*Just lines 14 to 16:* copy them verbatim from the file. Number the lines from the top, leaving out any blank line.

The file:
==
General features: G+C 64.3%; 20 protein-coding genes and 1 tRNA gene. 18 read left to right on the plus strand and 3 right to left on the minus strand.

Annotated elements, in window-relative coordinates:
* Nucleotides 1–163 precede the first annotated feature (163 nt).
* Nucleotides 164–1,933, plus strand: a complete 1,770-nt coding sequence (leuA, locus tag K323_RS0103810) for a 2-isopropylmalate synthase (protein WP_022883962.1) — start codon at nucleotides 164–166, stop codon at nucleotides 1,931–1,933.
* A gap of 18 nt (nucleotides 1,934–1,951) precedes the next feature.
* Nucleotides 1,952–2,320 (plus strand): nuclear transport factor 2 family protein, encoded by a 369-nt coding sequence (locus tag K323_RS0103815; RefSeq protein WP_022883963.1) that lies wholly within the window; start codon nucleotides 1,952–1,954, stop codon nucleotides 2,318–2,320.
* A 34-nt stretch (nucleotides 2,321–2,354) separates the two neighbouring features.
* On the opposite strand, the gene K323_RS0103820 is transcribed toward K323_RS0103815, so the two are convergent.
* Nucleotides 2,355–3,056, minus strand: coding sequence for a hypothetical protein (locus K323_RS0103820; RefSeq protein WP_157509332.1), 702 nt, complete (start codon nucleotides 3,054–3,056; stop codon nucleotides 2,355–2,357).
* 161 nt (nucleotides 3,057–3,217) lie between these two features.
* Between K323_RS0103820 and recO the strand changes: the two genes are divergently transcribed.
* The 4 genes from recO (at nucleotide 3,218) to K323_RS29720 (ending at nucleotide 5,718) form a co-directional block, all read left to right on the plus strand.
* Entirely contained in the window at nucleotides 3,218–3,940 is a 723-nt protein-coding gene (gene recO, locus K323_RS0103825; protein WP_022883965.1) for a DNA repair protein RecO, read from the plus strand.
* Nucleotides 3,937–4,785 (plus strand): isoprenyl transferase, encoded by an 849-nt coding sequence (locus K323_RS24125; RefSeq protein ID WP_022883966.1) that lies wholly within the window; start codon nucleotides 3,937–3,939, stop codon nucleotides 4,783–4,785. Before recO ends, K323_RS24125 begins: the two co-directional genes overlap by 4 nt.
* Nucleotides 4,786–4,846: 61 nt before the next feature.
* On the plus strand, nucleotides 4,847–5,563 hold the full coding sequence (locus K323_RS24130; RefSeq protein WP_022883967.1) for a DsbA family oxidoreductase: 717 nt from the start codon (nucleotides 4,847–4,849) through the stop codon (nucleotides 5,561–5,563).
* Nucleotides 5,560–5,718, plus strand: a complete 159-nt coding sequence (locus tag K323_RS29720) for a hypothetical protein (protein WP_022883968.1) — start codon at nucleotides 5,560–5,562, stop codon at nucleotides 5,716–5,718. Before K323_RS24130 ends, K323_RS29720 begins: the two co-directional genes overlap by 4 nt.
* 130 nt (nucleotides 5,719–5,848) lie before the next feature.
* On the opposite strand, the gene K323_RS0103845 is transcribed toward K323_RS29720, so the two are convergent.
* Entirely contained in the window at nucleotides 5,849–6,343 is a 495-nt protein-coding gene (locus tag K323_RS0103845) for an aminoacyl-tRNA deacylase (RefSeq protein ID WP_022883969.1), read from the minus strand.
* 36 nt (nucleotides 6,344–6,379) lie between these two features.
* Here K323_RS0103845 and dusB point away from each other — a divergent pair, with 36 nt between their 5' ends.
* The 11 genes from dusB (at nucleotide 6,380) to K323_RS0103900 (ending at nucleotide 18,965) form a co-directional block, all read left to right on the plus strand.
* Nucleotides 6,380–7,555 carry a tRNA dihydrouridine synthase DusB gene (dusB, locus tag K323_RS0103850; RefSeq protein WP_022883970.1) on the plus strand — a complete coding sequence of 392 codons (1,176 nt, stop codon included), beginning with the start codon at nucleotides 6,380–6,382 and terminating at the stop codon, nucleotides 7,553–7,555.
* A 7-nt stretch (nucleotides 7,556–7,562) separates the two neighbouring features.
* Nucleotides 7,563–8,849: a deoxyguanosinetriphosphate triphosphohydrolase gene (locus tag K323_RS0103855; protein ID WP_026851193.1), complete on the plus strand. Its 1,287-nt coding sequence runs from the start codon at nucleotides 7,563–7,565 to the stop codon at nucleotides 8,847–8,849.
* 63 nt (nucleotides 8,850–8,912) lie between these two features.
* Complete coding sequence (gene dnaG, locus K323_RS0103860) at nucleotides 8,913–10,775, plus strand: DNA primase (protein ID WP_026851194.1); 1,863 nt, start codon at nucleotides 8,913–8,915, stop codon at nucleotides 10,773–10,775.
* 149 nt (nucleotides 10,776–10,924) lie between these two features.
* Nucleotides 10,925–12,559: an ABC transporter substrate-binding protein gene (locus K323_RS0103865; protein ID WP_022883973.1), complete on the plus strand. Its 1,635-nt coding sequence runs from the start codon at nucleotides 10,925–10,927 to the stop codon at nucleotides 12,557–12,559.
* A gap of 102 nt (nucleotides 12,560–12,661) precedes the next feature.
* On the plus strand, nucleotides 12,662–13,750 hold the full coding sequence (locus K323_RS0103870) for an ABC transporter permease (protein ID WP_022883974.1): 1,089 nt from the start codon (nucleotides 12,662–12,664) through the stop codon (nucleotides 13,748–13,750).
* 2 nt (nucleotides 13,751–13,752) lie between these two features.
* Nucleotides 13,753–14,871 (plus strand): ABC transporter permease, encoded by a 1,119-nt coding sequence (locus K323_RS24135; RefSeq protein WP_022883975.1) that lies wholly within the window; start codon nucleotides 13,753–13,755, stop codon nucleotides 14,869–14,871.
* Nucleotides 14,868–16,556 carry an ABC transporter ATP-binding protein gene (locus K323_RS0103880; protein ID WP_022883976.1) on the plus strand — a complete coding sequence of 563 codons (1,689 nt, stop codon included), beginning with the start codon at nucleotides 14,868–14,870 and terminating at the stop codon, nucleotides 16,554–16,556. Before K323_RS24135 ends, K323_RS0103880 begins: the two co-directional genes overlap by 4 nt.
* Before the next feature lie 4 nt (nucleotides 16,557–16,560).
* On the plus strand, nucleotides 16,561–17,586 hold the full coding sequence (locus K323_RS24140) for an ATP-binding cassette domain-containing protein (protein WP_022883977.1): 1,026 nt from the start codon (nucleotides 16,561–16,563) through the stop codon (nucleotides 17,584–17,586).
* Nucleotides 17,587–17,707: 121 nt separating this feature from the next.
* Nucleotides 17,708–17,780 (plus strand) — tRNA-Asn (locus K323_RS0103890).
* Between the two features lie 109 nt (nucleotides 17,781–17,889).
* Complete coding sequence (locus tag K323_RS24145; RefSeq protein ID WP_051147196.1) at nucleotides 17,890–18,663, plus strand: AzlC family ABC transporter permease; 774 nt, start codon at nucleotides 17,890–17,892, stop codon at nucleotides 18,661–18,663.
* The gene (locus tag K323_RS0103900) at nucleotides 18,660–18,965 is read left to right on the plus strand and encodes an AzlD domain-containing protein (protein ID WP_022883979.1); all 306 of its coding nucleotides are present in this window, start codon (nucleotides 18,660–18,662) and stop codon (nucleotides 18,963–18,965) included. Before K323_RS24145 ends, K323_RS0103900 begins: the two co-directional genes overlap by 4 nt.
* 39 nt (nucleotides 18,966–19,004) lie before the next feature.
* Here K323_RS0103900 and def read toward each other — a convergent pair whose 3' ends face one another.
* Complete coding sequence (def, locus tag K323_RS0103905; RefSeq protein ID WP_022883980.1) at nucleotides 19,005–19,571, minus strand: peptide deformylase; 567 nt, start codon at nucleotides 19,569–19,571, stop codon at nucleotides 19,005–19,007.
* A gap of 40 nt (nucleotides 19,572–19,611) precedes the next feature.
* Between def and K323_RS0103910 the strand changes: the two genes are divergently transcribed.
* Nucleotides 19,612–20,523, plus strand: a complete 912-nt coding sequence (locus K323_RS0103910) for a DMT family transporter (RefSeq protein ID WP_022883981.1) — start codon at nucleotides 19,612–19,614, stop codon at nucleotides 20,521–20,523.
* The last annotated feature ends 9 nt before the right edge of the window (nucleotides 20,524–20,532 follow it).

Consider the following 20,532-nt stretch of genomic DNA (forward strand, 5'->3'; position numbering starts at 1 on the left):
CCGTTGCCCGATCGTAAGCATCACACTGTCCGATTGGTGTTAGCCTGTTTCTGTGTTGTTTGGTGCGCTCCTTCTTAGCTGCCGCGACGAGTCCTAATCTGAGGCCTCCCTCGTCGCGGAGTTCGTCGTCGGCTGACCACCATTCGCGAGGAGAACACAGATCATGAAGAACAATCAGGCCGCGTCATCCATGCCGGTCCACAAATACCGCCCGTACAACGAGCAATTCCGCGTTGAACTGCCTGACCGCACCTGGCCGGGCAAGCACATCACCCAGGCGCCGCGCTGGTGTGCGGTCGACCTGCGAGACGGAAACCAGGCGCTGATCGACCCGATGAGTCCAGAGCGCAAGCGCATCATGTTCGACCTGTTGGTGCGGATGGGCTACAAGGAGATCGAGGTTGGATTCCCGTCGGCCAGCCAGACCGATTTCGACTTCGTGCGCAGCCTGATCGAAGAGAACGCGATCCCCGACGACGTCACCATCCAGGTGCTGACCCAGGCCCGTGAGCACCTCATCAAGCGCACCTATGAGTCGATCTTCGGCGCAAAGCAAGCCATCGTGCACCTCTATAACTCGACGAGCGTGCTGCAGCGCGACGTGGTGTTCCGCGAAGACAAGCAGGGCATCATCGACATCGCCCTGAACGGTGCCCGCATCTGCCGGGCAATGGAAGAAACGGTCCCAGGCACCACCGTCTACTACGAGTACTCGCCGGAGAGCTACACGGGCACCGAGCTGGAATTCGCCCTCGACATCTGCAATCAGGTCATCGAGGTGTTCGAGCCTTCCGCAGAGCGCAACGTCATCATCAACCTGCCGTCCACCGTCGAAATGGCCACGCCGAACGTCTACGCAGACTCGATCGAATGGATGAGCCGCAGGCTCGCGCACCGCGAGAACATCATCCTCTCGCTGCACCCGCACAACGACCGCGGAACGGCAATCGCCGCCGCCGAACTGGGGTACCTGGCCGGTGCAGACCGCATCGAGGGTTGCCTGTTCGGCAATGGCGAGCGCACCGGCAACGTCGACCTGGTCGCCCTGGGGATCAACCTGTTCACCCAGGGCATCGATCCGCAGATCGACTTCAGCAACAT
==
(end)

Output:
* Nucleotides 3,937–4,785 (plus strand): isoprenyl transferase, encoded by an 849-nt coding sequence (locus K323_RS24125; RefSeq protein ID WP_022883966.1) that lies wholly within the window; start codon nucleotides 3,937–3,939, stop codon nucleotides 4,783–4,785. Before recO ends, K323_RS24125 begins: the two co-directional genes overlap by 4 nt.
* Nucleotides 4,786–4,846: 61 nt before the next feature.
* On the plus strand, nucleotides 4,847–5,563 hold the full coding sequence (locus K323_RS24130; RefSeq protein WP_022883967.1) for a DsbA family oxidoreductase: 717 nt from the start codon (nucleotides 4,847–4,849) through the stop codon (nucleotides 5,561–5,563).